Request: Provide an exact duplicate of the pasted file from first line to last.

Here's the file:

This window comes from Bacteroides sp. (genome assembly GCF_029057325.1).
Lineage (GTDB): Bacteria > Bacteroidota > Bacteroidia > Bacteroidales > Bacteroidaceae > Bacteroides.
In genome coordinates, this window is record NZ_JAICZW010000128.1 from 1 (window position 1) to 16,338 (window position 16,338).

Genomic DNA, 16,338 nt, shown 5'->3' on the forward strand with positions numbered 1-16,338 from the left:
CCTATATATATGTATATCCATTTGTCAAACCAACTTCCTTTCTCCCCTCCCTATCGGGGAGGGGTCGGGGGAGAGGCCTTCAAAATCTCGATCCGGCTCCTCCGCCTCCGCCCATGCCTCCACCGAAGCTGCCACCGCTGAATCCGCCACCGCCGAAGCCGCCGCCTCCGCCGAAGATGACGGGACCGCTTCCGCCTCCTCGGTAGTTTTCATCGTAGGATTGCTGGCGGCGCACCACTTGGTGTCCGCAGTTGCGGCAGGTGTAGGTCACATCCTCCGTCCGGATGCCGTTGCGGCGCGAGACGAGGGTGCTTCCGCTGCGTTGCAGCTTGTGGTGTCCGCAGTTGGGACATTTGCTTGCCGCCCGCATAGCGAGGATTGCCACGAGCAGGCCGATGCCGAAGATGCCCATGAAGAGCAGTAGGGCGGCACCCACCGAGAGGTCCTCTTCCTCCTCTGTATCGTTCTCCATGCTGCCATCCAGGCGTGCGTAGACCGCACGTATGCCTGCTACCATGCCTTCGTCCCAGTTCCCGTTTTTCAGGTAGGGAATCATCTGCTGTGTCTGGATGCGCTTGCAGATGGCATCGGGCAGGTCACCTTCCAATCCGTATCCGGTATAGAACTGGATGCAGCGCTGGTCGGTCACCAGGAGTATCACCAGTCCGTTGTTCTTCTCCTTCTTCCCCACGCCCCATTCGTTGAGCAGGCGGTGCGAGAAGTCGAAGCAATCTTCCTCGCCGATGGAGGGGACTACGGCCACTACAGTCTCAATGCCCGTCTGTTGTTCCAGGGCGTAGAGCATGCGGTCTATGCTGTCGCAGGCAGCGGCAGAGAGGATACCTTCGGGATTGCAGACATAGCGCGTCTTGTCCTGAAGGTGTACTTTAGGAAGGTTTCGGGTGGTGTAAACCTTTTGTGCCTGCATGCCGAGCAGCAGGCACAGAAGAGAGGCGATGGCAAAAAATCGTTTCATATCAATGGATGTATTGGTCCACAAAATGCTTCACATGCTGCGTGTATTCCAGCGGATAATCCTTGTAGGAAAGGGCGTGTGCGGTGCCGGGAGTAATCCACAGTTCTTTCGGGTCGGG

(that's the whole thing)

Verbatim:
This window comes from Bacteroides sp. (genome assembly GCF_029057325.1).
Lineage (GTDB): Bacteria > Bacteroidota > Bacteroidia > Bacteroidales > Bacteroidaceae > Bacteroides.
In genome coordinates, this window is record NZ_JAICZW010000128.1 from 1 (window position 1) to 16,338 (window position 16,338).

Genomic DNA, 16,338 nt, shown 5'->3' on the forward strand with positions numbered 1-16,338 from the left:
CCTATATATATGTATATCCATTTGTCAAACCAACTTCCTTTCTCCCCTCCCTATCGGGGAGGGGTCGGGGGAGAGGCCTTCAAAATCTCGATCCGGCTCCTCCGCCTCCGCCCATGCCTCCACCGAAGCTGCCACCGCTGAATCCGCCACCGCCGAAGCCGCCGCCTCCGCCGAAGATGACGGGACCGCTTCCGCCTCCTCGGTAGTTTTCATCGTAGGATTGCTGGCGGCGCACCACTTGGTGTCCGCAGTTGCGGCAGGTGTAGGTCACATCCTCCGTCCGGATGCCGTTGCGGCGCGAGACGAGGGTGCTTCCGCTGCGTTGCAGCTTGTGGTGTCCGCAGTTGGGACATTTGCTTGCCGCCCGCATAGCGAGGATTGCCACGAGCAGGCCGATGCCGAAGATGCCCATGAAGAGCAGTAGGGCGGCACCCACCGAGAGGTCCTCTTCCTCCTCTGTATCGTTCTCCATGCTGCCATCCAGGCGTGCGTAGACCGCACGTATGCCTGCTACCATGCCTTCGTCCCAGTTCCCGTTTTTCAGGTAGGGAATCATCTGCTGTGTCTGGATGCGCTTGCAGATGGCATCGGGCAGGTCACCTTCCAATCCGTATCCGGTATAGAACTGGATGCAGCGCTGGTCGGTCACCAGGAGTATCACCAGTCCGTTGTTCTTCTCCTTCTTCCCCACGCCCCATTCGTTGAGCAGGCGGTGCGAGAAGTCGAAGCAATCTTCCTCGCCGATGGAGGGGACTACGGCCACTACAGTCTCAATGCCCGTCTGTTGTTCCAGGGCGTAGAGCATGCGGTCTATGCTGTCGCAGGCAGCGGCAGAGAGGATACCTTCGGGATTGCAGACATAGCGCGTCTTGTCCTGAAGGTGTACTTTAGGAAGGTTTCGGGTGGTGTAAACCTTTTGTGCCTGCATGCCGAGCAGCAGGCACAGAAGAGAGGCGATGGCAAAAAATCGTTTCATATCAATGGATGTATTGGTCCACAAAATGCTTCACATGCTGCGTGTATTCCAGCGGATAATCCTTGTAGGAAAGGGCGTGTGCGGTGCCGGGAGTAATCCACAGTTCTTTCGGGTCGGG